Chamber CEO Looks Inside A School District

    Cedar Park Chamber CEO Shares Leadership Leander ISD Experience

    Tony Moline, President and CEO of the Cedar Park Chamber of Commerce, outside Austin, reflects on his participation in the Leadership Leander ISD program and how many issues – construction, finance, transportation, curriculum, and more – go into managing school districts and schools.

    Over the last nine months I have had the great privilege of participating in the Leadership Leander ISD Program. As the President/CEO of the Cedar Park Chamber of Commerce, I found this program to be extremely informative.

    With 20 other business leaders also participating, we were able to learn the thought process of how a 200 square-mile-district is run. The diverse needs of a district the size of Leander ISD (which encompasses Leander, Cedar Park, parts of Round Rock and parts of Austin) is staggering.

    With a school district serving such a large group of students, you have to take multiple approaches on any given subject to ensure the quality of education holds throughout the district. There is a great deal of thought that goes into this, and it is not a “top down” approach on these things. The Board of Trustees, the administration, the curriculum coordinators all the way down to the principal and teachers are always listening to the “end product user” —  our students.

    The Board of Trustees, the administration, the curriculum coordinators all the way down to the principal and teachers are always listening to the “end product user” —  our students.

    Tony Moline
    Tony Moline, President & Chief Executive OfficerCedar Park Chamber of Commerce

    Transportation, weather, and a “safety first” approach

    Another “ah-ha” moment for me was thinking through the logistics involved in transportation and maintenance. While we think of school districts as helping educate our future leaders, we do not necessarily think of the “first point of contact” for our students as being the bus driver. In many cases, that is exactly what happens. Leander ISD trains their bus drivers to be that first point of contact for our students and that is valuable.

    One thing that we inadvertently learned this year was the process by which Leander ISD delays or cancels due to bad weather. Think through the logistics involved in making that kind of decision for a 200 square-mile school district.  The first thought is always the safety of the students. You have to go by the forecast as well; just because it doesn’t look bad at 6:00am doesn’t mean it won’t be bad at 8:30am. Then think about how to get them home safely.  All of these decisions are thought through within a few hours.

    It is a decision that is difficult to make and you are making it for a very large district. The thing about making that decision that I appreciated was, whether you make the call correctly or not, Leander ISD always erred on the side of caution for our students.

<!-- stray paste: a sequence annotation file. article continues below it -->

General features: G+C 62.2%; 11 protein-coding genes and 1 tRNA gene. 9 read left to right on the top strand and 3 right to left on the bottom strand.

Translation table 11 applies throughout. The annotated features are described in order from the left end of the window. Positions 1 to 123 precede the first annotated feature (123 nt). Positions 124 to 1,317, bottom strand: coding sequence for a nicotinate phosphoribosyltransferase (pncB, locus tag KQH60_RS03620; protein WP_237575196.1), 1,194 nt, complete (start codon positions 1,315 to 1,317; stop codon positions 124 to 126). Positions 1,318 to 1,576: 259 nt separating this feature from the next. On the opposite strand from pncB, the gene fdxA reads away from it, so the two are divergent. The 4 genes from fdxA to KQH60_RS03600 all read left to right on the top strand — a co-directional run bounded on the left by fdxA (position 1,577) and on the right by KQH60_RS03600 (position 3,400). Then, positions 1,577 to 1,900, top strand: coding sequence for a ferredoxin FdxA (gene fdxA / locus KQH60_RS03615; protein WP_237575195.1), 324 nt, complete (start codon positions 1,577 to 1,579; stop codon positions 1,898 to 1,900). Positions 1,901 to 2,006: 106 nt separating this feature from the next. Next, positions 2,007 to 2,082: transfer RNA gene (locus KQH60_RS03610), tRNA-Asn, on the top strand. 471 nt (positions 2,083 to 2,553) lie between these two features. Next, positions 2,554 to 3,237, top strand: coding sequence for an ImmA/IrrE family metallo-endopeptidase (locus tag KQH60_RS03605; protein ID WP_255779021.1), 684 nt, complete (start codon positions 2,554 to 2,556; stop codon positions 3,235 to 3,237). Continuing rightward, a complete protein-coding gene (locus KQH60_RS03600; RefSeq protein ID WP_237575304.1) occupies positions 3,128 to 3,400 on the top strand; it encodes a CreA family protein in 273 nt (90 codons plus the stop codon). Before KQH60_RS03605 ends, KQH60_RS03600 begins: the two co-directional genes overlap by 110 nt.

When to build – and when to wait

    Our class had some unique experiences, which included visiting a newly built elementary school. This school was built during a time of big development for the surrounding community. When the development slowed down, the district was faced with a choice – do we go ahead and build the school we said we would, or do we wait? The district chose wisely in my opinion when it elected to wait.

    By building it and leaving it dormant for 2 years, the district was able to build it for less than anticipated. Costs were down and it was the right thing to do.  It is now scheduled to open in Cedar Park for this next school year and we are excited to see it come to fruition.

    The class was able to take a tour of the new elementary school and learn the thought process in how you build a school. Going to different campuses around the country, listening to teachers and principals, trying to think through all of the safety options, and even thinking through spending a little more on building so it will reduce your energy costs long term – we were able to hear about all of these things because we were part of this class.

    A district-wide commitment to developing future leaders

    With all of that being said, I was still amazed at the level of planning and thought that goes through every staff member’s mind when working with our future leaders.  These students show up for class and go home. The teachers spend hours making lesson plans. The principals spend hours working with teachers, parents and students to ensure they get the quality education the students need. The administration spends all of their time working to lower the achievement gap and make sure all students have the opportunities they are looking for as young learners.

    My hat goes off to Leander ISD and to the thousands of staff, parents and students that make this one of the best districts in the nation!

    Contact your local school and/or district to learn about opportunities to get engaged.

    Public schools, as well as districts, offer opportunities for parents, community leaders, business representatives, and others to serve on school committees and district-wide councils. Some of these may include:

    • Campus improvement councils
    • District-wide improvement councils
    • Financial leadership councils
    • Ambassador programs
    • “Watchdog” safety and mentoring groups
    • PTOs and PTAs
    • Classroom volunteers and speakers